(File Photo)

Los Angeles International Airport (LAX) has regained its position as the fourth busiest commercial airport in the world, while also growing in the global rankings for its cargo operations, according to Airports Council International (ACI) World data released, which can be viewed here.

According to ACI World, LAX has surpassed Tokyo-Haneda Airport to become No. 4 in the world for overall passenger traffic and remains the second busiest airport in the United States. In 2018, LAX served a record 87.5 million guests, an increase of 3.5 percent from 2017.

“Los Angeles is a global crossroads and a place where everybody is welcome,” said Mayor Eric Garcetti. “From reimagining our airport infrastructure to opening new routes that connect our city to the world, LAX’s ascent is just another reminder that Los Angeles is continually reaching new heights.”

“Los Angeles is a leading international destination for commerce and leisure travel, and the continued growth of passenger and cargo traffic in 2018 further affirms the importance of our global airport,” said Deborah Flint, Chief Executive Officer, LAWA. “LAX’s record number of passengers and rise in world rankings is a testament to the discernible modernization and innovation that is underway, and the gold-standard service we take great pride in delivering”

LAX’s total passenger count for 2018 was 87,534,384 travelers, comprised of 61,480,817 domestic passengers (up from 59,614,616 in 2017) and 26,053,567 international passengers (compared to 24,944,160 in 2017).

The increase in passenger traffic is attributable to guest demand, increased aircraft sizes, and an expansion of destinations offered by LAX’s airline partners. From 2014 to 2018, LAX added 21 new airlines and 36 new nonstop routes to international destinations. Passenger traffic has grown consistently during this period, maintaining LAX’s position as the second-busiest commercial airport in the country. In 2018, new routes included Shenyang and Xian, China; and Buenos Aries. New domestic routes included Arcata/Eureka, Calif., and Flagstaff, Ariz.

In 2023, many passengers will get to experience the LAX Landside Access Modernization Program (LAMP), which will reduce traffic in LAX’s central terminal area and provide a variety of easier ways to enter the airport. Upon completion, guests will enjoy a 2.25-mile elevated automated people mover (APM) that will connect LAX to a brand new consolidated rent-a-car facility and Los Angeles County Metropolitian Transit Authority’s regional light rail system across six APM stations.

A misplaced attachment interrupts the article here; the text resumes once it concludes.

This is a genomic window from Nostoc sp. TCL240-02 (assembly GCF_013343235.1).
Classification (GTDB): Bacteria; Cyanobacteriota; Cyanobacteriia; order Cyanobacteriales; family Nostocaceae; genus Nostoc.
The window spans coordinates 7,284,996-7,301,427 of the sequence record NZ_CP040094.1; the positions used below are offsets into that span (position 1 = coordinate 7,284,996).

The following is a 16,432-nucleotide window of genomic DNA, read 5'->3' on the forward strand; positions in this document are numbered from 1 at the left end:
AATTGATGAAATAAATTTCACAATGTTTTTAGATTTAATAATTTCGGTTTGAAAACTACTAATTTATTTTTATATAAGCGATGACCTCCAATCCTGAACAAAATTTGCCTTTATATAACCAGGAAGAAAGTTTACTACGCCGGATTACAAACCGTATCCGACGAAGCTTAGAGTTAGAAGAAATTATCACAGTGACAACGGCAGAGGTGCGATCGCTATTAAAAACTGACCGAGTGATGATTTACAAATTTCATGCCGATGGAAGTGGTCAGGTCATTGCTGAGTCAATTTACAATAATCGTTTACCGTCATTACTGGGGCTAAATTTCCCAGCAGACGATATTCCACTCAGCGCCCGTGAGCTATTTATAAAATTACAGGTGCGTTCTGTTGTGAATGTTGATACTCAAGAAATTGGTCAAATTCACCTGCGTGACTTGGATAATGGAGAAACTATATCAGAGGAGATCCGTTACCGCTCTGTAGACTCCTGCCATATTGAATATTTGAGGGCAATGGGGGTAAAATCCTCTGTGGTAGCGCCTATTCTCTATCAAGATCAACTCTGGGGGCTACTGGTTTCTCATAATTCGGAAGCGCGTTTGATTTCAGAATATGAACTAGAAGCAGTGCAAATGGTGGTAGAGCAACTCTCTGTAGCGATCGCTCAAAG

LAX’s world ranking for cargo operations also jumped three spaces to become No. 10 for the most cargo tonnage processed. In 2018, LAX processed a total of 2.2 million metric tons, an increase of 2.4 percent over 2017.

LAX’s 2018 cargo figure of 2,209,850 millon metric tons breaks its previous record of 2.158 million metric tons in 2017. This increase reflects the critical role that LAX serves as a conduit for trade in the United States and beyond.

Every day, more than 1,200 flights carrying cargo arrive and depart from LAX. More than half of this number is international trade, served by carriers from the Asia-Pacific, North American, Latin American, European, and Middle Eastern regions. Cargo includes shipments sent on any one of the dedicated cargo airlines that land at LAX, or in the bellies of passenger aircraft.

LAX has more than 2.1 million square feet of space devoted to air cargo across 194 acres. The airport is home to the largest airport refrigeration facility and perishable center on the U.S. West Coast, maintained by Mercury Air Cargo, at a size of 12,700 square feet. FedEx also has an LAX presence with one of its major regional cargo centers. The LA-area cargo trade also engages more than 800 freight forwarders and 360 customs house brokers, who are in the L.A. area to expedite the region’s air cargo delivery.

LAWA is in the midst of modernizing its cargo facilities with the Century Cargo Redevelopment project, which will allow LAWA to maintain and enhance LAX’s air cargo market position among United States airports and the world. The aims of the project are to solicit innovative design and operational concepts which will allow LAWA to continue to modernize its LAX air cargo functionality and provide for additional capacity to help meet current and anticipated demand, including the creation of the first ever vertical cargo facility in the U.S.